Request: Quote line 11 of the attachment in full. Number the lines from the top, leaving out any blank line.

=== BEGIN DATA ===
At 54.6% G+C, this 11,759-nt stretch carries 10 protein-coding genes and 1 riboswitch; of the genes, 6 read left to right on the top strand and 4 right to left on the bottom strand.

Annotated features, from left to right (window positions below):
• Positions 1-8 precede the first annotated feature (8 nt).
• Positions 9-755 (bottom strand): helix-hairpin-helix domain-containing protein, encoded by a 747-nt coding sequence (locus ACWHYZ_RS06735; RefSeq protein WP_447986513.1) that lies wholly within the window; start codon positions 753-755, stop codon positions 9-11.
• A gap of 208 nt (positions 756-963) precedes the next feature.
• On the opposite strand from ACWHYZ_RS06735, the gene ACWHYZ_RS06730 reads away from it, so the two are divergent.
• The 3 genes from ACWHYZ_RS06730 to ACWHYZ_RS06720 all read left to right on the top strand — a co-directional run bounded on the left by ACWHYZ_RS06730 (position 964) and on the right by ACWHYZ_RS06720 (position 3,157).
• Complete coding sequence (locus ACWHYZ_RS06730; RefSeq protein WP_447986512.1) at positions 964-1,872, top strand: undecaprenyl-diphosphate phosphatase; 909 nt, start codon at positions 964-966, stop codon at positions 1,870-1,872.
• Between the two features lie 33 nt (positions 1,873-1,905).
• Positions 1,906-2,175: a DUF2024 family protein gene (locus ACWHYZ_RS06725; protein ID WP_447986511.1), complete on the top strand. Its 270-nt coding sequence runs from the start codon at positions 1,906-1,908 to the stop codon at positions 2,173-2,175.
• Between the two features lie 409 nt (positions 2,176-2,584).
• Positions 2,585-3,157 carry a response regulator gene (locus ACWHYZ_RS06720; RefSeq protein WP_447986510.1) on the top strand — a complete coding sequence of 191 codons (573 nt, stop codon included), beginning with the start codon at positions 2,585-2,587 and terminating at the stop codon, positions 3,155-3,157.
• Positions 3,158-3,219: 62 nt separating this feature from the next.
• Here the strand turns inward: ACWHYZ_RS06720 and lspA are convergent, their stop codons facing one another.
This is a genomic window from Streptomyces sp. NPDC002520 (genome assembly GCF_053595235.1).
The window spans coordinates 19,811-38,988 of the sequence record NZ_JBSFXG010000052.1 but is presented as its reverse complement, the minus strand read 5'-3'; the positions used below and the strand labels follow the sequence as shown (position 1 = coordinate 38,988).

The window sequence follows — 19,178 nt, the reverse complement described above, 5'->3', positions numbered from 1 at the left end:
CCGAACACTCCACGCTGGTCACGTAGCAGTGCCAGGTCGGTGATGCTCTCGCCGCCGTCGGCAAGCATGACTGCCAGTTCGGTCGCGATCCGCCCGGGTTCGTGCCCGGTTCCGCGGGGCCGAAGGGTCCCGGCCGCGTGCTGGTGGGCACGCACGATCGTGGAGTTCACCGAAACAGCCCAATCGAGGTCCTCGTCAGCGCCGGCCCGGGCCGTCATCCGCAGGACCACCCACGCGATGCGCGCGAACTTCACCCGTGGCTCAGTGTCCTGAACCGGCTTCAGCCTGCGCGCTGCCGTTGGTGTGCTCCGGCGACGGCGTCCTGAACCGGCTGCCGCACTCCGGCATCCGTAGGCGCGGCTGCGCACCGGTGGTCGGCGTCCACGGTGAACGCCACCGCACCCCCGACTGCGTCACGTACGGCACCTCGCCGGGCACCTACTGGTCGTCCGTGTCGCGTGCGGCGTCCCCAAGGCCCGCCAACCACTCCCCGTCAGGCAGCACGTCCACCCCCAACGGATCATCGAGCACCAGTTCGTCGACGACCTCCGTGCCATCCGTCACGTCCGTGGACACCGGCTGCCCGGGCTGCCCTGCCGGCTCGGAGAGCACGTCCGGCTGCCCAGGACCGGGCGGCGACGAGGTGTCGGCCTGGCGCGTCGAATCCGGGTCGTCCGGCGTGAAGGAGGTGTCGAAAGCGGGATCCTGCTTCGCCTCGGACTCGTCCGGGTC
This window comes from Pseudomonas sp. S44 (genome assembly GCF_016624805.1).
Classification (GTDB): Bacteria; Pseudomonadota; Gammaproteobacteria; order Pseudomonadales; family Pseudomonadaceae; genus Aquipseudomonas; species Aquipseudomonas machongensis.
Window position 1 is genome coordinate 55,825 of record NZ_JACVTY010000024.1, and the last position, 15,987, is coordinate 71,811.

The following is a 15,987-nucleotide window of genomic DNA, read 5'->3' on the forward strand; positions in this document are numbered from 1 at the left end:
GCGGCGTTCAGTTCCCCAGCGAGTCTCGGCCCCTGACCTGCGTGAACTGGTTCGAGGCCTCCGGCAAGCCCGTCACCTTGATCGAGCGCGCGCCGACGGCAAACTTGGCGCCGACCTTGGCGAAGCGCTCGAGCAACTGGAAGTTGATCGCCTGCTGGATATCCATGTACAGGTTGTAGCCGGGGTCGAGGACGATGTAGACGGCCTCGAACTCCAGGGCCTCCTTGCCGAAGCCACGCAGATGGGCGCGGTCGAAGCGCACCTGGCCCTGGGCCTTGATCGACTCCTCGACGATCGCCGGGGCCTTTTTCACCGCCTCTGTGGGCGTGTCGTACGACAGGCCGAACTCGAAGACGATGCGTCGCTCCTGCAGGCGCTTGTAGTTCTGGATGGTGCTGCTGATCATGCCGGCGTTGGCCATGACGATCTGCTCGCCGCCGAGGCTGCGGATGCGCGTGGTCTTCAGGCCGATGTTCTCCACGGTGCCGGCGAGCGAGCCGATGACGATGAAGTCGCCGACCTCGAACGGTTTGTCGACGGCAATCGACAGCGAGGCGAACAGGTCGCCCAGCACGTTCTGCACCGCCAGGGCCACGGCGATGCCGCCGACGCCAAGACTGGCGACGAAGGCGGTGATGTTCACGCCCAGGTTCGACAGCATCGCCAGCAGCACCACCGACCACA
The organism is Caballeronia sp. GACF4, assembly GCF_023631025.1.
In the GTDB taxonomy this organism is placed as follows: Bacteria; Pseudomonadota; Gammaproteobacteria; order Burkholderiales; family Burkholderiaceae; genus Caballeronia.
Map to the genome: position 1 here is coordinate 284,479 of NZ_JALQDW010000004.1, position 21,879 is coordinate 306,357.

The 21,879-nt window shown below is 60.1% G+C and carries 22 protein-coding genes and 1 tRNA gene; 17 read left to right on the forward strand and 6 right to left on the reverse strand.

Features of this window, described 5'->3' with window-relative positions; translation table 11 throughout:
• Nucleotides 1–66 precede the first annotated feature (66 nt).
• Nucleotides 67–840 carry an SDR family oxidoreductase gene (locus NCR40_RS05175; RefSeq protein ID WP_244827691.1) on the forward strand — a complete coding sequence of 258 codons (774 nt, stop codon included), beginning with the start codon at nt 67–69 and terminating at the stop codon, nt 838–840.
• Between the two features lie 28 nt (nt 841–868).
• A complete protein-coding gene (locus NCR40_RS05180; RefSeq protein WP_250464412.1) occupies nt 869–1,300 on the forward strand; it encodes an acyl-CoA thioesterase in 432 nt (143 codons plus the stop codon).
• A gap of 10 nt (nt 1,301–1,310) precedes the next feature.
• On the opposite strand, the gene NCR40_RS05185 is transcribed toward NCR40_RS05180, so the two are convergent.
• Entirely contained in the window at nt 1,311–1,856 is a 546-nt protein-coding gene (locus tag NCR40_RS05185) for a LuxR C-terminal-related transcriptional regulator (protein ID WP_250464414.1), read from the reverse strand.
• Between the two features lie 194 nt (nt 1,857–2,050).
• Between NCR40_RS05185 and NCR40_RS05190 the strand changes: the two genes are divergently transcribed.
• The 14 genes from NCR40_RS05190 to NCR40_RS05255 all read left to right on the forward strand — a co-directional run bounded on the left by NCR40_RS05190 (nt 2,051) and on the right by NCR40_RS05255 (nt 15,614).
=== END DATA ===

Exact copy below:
• Between the two features lie 409 nt (positions 2,176-2,584).